I would say that in my school, out of 25 or so 4th graders, there are probably 2-4 parents like this every year. By 6th grade these kids, who do know the basics, have lost so much self-esteem they are afraid of trying anything on their own. They are often very disorganized, they have above average absences, they have usually fallen down the 'pecking order' socially. At this point, the parents often get mad at the school/teachers.

    I think I'll stop for the time being, I guess many of you can tell that it's been a bit of a rough couple of weeks at school, :rolleyes: I guess I'm lucky, I've had pretty good luck at helping most of these parents to realize that together, we can break this cycle-for their child's sake. By 6th or 7th grade, most parents realize they really can't keep 'helping' their child like this, the work is getting too hard and they've 'forgotten' too much! :laugh: (for the 'die hard' helpers, there's always the warning that their work is likely to have their child land in AP, are the parents ready for Western Civ or Calculus?)
     
  2. Nienna
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    Nienna Senior Member

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    This was great, to get a teacher's perspective! My oldest is in the third grade, and we are beginning to experience some of these transitional problems. Abbie has a huge mental block when it comes to math, and won't even try until she realizes she has no choice. First science fair project was this year, too. That was a fiasco.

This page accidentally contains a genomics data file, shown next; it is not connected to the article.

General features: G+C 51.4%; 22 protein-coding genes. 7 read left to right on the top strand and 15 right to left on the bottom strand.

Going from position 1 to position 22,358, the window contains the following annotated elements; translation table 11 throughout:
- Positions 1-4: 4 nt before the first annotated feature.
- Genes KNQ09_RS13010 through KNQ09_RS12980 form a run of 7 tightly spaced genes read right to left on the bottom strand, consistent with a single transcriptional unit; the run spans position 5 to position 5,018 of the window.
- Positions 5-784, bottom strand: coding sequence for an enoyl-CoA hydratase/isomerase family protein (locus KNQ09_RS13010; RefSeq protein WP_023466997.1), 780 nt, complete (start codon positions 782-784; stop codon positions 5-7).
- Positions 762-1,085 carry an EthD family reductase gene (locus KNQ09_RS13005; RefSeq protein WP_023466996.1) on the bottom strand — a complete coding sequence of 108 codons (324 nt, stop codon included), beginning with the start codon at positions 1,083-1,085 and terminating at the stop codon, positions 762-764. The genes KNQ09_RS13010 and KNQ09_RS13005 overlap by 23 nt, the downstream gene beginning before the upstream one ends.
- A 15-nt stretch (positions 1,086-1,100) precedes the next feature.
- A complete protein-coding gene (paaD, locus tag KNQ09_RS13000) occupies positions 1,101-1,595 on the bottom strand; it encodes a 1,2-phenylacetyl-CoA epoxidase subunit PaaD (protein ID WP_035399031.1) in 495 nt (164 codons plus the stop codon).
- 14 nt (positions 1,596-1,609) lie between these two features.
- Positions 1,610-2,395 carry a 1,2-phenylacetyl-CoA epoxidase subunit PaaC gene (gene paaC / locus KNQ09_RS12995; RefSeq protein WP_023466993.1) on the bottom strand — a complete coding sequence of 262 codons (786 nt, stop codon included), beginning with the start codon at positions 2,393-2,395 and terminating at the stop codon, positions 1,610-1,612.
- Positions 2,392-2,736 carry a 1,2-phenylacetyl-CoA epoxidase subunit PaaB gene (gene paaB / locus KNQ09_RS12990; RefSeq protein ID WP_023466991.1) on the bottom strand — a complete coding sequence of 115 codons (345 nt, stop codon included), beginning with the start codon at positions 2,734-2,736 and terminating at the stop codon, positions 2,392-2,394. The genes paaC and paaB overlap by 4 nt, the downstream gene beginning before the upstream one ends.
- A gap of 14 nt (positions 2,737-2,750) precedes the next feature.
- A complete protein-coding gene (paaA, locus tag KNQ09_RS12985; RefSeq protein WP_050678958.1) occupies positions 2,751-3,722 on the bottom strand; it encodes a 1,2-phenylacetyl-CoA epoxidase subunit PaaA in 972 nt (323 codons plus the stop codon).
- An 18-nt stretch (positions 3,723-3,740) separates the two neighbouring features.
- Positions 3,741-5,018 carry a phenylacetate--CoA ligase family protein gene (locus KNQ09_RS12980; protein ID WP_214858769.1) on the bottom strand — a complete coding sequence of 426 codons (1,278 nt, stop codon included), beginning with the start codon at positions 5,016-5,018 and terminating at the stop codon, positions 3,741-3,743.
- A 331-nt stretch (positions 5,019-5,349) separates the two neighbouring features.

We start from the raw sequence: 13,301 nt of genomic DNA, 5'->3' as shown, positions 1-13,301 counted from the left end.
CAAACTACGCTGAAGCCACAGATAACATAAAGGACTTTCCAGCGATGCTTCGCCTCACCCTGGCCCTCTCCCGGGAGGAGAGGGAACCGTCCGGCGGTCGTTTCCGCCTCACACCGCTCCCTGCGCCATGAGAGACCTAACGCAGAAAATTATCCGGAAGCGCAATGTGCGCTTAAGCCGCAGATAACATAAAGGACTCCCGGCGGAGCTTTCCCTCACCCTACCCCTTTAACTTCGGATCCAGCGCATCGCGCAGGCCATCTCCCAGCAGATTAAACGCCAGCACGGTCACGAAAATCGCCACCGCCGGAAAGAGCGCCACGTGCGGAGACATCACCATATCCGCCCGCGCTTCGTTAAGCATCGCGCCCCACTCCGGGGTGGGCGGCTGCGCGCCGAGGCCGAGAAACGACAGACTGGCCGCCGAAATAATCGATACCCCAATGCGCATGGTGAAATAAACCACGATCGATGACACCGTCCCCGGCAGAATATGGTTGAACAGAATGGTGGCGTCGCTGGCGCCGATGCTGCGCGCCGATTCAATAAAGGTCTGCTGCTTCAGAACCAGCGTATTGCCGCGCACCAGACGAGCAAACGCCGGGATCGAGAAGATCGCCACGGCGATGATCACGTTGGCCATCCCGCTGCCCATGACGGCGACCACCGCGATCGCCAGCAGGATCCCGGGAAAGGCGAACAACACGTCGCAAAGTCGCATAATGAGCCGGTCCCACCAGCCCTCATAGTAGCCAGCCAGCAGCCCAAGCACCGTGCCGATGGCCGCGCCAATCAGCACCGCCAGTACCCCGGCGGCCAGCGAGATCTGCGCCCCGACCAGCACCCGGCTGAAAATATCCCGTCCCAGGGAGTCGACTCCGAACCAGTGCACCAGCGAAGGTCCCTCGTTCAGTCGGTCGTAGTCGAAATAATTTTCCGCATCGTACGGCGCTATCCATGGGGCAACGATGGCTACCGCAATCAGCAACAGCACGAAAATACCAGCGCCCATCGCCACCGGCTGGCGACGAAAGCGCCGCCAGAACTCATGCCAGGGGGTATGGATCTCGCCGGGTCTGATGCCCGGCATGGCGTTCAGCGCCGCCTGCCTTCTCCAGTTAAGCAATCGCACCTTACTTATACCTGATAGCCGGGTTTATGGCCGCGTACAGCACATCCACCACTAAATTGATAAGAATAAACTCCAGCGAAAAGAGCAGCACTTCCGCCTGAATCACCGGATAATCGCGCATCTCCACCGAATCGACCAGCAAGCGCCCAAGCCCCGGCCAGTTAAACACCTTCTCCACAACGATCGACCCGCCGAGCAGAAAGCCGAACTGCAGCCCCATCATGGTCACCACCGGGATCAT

I was very interested in what you said about social development. Abbie is very shy, and she has never had a long-term friendship. At times, she seems to actually be depressed, even though she is only 8. I just received a letter stating that we could request a certain classroom environment. As a teacher, have you noticed anything that seems to help the student in this situation?
     
  3. Annie
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    Annie Diamond Member

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    I would say, play to their strengths. Is she good at music? Art? Dance? Soccer? If she is in something she naturally enjoys, she'll meet others with similar interests, which gives a natural reason for conversations. Consider it practice for dating!